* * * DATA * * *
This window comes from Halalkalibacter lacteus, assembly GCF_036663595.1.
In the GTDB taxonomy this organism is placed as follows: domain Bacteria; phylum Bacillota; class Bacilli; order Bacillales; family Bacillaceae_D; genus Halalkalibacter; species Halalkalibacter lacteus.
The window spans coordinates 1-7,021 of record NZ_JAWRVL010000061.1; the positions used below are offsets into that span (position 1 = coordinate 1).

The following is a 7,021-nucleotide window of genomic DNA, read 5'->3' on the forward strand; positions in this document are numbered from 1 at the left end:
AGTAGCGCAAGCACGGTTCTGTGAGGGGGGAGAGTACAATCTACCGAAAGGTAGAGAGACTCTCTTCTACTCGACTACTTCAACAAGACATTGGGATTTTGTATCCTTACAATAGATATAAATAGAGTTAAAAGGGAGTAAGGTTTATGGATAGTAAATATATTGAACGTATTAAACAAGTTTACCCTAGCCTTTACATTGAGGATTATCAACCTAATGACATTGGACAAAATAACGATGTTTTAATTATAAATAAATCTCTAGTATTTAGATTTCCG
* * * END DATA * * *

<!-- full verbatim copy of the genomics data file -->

This window comes from Halalkalibacter lacteus, assembly GCF_036663595.1.
In the GTDB taxonomy this organism is placed as follows: domain Bacteria; phylum Bacillota; class Bacilli; order Bacillales; family Bacillaceae_D; genus Halalkalibacter; species Halalkalibacter lacteus.
The window spans coordinates 1-7,021 of record NZ_JAWRVL010000061.1; the positions used below are offsets into that span (position 1 = coordinate 1).

The following is a 7,021-nucleotide window of genomic DNA, read 5'->3' on the forward strand; positions in this document are numbered from 1 at the left end:
AGTAGCGCAAGCACGGTTCTGTGAGGGGGGAGAGTACAATCTACCGAAAGGTAGAGAGACTCTCTTCTACTCGACTACTTCAACAAGACATTGGGATTTTGTATCCTTACAATAGATATAAATAGAGTTAAAAGGGAGTAAGGTTTATGGATAGTAAATATATTGAACGTATTAAACAAGTTTACCCTAGCCTTTACATTGAGGATTATCAACCTAATGACATTGGACAAAATAACGATGTTTTAATTATAAATAAATCTCTAGTATTTAGATTTCCG